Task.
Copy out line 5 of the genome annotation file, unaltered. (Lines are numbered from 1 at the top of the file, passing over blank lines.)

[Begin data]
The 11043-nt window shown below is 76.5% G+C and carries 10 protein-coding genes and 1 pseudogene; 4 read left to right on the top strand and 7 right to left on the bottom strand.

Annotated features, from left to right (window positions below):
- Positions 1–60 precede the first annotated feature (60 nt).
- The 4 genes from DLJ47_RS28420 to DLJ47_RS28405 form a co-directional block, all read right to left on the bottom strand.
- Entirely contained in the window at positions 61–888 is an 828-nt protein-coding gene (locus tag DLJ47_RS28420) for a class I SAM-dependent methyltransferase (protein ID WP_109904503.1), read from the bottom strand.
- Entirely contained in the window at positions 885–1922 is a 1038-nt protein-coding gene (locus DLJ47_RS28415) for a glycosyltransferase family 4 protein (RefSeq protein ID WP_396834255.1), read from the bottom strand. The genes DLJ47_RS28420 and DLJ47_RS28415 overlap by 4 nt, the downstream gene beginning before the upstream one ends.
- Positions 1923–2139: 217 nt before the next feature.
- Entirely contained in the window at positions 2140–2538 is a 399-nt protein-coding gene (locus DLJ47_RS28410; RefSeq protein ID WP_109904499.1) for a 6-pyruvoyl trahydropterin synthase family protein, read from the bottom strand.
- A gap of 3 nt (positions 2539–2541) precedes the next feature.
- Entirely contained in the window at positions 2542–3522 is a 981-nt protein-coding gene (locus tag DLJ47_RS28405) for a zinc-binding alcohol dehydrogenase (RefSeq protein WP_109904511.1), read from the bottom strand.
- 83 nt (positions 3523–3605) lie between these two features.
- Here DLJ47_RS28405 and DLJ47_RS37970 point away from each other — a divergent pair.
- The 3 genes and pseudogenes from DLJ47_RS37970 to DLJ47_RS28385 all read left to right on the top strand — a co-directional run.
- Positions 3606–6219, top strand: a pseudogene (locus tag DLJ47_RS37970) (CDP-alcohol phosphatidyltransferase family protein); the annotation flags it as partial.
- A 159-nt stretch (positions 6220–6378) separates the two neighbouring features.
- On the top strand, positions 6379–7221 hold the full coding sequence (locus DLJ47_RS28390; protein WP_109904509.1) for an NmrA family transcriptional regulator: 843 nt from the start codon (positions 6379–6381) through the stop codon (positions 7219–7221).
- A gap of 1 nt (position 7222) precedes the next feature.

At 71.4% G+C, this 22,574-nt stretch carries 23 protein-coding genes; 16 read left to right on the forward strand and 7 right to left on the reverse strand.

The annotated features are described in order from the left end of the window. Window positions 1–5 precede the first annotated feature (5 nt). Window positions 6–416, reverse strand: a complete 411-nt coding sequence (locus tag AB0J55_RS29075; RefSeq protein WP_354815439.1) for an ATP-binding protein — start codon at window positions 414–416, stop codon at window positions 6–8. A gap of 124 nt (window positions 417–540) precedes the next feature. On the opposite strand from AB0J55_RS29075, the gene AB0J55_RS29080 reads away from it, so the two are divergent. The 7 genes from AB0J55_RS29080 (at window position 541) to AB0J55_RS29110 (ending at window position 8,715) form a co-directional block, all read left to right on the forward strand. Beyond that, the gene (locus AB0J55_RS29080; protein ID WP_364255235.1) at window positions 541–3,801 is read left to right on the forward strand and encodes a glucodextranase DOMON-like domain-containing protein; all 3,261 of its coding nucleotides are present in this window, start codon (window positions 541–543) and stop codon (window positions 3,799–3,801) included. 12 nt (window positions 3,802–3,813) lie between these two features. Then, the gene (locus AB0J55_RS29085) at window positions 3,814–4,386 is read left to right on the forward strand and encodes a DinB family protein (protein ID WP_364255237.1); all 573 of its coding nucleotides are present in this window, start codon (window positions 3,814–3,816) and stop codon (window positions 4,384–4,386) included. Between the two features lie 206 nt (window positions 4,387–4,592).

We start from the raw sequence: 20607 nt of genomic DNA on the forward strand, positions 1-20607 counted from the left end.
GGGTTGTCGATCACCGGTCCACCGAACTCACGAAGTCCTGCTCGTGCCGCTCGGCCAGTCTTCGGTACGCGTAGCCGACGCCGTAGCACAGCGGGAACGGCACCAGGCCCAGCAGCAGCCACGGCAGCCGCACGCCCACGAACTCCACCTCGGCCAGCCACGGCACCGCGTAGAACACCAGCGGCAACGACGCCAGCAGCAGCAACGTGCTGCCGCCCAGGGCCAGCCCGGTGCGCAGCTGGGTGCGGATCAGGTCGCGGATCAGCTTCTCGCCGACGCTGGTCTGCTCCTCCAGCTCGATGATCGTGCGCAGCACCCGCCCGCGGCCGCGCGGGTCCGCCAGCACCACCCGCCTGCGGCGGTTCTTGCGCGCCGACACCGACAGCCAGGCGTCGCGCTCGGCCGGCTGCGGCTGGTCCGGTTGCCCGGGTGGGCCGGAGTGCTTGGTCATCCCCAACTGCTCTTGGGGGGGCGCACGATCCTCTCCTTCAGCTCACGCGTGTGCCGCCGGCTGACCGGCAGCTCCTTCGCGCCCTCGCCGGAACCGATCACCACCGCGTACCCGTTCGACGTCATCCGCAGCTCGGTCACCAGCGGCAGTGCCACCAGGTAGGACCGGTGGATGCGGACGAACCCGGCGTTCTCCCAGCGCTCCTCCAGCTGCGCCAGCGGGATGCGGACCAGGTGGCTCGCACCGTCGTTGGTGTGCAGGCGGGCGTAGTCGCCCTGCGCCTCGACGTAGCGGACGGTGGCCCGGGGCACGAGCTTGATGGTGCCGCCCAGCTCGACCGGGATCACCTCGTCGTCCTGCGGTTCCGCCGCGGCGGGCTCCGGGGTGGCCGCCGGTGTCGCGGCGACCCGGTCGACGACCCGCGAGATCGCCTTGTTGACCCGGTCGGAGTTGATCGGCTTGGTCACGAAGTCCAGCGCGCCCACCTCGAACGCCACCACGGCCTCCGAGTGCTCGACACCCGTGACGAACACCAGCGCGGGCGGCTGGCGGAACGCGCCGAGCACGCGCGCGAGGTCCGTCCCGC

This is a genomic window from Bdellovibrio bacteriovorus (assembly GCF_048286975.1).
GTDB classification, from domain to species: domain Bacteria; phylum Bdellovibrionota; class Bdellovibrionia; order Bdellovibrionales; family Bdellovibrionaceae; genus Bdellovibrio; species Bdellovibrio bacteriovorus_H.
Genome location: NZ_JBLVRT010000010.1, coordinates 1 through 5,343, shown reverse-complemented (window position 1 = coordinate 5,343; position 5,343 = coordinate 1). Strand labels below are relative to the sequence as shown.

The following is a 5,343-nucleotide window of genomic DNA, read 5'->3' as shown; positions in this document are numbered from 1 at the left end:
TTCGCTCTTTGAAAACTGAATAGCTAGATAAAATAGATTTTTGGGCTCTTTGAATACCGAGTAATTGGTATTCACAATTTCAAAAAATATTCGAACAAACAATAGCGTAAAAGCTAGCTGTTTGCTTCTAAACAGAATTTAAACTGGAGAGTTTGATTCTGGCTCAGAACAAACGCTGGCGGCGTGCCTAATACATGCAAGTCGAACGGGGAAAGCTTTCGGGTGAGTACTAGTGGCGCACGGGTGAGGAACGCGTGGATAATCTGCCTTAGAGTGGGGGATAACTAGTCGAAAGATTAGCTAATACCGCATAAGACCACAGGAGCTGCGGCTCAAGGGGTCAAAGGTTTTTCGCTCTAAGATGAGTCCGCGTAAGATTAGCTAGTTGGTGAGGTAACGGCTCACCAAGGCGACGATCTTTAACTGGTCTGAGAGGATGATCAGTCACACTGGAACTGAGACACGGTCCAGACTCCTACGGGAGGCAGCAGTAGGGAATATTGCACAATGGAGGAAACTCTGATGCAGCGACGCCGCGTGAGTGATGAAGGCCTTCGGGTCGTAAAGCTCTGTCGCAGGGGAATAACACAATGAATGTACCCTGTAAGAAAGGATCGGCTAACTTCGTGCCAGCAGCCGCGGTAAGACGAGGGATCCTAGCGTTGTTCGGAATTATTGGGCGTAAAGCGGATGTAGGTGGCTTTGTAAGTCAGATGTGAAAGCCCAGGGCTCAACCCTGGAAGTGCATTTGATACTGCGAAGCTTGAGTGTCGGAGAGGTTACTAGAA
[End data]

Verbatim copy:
- Entirely contained in the window at positions 61–888 is an 828-nt protein-coding gene (locus tag DLJ47_RS28420) for a class I SAM-dependent methyltransferase (protein ID WP_109904503.1), read from the bottom strand.